I always did graphic and freelance graphic design, and I had a cool job at the Tribal college when I was there. Again, one of those fateful lucky opportunities, where I was looking at the job board dreaming of getting a job. A staff member walks by and asks if I was looking for a job, and of course, because I am at the job board. Then he asked if I consider myself artsy and good at writing. Apparently, I look like an artist. I replied that is exactly what I do and that is it. That is all I am good at, and he ended up asking me to stop by for an interview. I ended up getting a job as a work study in the marketing department, and he was so cool, because he was very type A and organized. He tightened up the loose cannon side of me, and I was only making $7.00 an hour, but he would let me use my hours to learn and watch YouTube videos. I learned Photoshop and the whole Adobe Suite, so my graphic design education started from watching YouTube on paid time, which was nice. That is the value of a dime, and it was a huge lesson.  Fast forward, about all my income was based around graphic design for a while, for different projects and places. Suddenly, the pandemic hit, and I quit my job at AICHO in February 2020.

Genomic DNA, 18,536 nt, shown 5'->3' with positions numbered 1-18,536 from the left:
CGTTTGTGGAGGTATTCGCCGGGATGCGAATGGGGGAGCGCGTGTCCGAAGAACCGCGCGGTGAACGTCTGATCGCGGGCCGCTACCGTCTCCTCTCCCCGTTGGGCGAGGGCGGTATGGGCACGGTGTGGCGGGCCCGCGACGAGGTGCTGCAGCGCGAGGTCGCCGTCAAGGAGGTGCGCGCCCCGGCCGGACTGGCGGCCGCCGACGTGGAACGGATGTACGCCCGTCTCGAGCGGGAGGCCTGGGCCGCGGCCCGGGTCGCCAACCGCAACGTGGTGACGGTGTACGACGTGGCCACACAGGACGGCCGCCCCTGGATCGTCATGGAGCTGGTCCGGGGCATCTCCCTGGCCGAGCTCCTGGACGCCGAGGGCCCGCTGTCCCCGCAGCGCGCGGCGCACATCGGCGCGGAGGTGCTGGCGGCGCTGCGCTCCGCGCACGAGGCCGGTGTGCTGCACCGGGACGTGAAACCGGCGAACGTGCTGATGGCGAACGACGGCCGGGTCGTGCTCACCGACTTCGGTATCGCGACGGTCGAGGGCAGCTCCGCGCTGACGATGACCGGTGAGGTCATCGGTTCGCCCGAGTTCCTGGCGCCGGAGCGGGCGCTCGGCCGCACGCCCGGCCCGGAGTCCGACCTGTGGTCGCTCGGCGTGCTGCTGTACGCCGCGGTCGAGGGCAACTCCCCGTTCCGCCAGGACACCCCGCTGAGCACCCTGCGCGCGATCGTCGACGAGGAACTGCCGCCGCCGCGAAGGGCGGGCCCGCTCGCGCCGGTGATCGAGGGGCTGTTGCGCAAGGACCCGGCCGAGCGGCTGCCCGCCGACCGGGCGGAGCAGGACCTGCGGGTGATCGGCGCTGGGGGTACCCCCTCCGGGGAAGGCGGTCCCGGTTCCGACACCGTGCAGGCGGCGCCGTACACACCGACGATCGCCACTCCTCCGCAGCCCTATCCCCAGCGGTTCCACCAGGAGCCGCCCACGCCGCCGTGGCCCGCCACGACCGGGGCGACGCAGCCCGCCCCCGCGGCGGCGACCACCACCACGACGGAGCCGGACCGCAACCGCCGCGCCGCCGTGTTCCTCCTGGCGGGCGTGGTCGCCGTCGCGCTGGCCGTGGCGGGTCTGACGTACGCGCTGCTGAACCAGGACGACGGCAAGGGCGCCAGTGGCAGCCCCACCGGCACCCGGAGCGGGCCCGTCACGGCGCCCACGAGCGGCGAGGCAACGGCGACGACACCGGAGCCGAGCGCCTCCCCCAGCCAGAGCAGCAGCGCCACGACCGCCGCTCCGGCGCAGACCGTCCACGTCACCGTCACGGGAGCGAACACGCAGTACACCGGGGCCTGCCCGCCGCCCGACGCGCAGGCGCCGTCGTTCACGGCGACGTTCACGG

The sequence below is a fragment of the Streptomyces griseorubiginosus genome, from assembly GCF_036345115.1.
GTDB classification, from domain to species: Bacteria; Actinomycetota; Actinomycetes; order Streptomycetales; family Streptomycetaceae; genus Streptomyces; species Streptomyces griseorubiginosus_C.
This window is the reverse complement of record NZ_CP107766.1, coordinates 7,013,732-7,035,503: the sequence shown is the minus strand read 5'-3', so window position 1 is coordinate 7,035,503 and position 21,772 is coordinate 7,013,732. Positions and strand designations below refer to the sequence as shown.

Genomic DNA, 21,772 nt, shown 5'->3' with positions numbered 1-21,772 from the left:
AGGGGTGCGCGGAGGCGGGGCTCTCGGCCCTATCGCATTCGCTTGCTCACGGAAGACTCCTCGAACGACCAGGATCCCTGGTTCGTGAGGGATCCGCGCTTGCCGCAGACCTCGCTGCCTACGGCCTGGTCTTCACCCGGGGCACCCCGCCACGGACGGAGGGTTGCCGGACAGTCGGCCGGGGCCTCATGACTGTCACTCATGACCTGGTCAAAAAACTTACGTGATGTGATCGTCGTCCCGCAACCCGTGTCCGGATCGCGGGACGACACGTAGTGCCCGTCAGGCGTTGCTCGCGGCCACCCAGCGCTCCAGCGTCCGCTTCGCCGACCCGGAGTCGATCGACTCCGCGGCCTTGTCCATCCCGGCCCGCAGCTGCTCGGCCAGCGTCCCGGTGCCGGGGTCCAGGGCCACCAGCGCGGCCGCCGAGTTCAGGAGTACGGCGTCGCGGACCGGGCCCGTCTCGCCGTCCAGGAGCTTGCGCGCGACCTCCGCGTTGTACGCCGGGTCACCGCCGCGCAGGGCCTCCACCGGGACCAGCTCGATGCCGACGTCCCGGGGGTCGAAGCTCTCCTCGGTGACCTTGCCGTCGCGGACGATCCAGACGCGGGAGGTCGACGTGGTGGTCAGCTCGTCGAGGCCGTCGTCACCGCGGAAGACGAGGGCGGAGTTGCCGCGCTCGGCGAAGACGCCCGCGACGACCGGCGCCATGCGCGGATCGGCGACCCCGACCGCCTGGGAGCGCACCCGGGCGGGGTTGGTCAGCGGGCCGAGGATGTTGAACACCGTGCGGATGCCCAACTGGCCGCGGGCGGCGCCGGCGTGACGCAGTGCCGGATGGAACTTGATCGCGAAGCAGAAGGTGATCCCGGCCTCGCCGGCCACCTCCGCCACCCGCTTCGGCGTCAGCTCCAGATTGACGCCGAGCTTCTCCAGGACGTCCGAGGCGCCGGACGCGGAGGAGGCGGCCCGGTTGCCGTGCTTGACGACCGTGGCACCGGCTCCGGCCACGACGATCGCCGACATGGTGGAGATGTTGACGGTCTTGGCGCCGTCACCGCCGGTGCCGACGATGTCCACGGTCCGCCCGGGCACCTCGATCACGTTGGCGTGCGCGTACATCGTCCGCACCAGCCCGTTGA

So right before the pandemic?

Yes, and now I was ready to pursue the famous artist lifestyle. I was doing some public art with the community engaged murals, where people would help me paint. I got into that, partially because I could not use my arm for three years to paint, so, I had to find different ways to paint and having people help me paint has always been a way for me to take the physical labor part out of it. I still do not have a diagnosis besides chronic pain, which is not helpful, so I must be incredibly careful with my body when I do different art forms. People don’t realize that being an artist forces you to be good at math, if you are doing it full time. You must do all the finances and be administrative. You must do marketing and HR, as you work with people. Additionally, it is a physical job. I think people assume artists are the people who failed gym class, but I must do so many squats.  

It’s pretty wild! The physical pain stuff is how I got into public art. I was planning to pursue more of a public art career with people present helping me and dozens of people all working together.  However, a month after leaving my job, everything gets canceled. All my work with huge classrooms was canceled. All my travel plans were canceled, and I was ready to travel the world. I had to shift fully into the graphic design area, where I ended up doing a lot of the marketing in Native communities regarding vaccines and creating campaigns for that for nonprofit organizations that worked within the clinics to distribute those materials. I had a lot of nonprofit clients in need of material, and then there was a lot of money from the pandemic going into campaigns. Then Illuminate the Lock was my first animated piece, which was very vulnerable, because we had to make this stuff move in action. Jonathan [Thunder] was my mentor on that project and the person I could consult about different pieces. I made a ton of mistakes just within constructing the file, and things like that.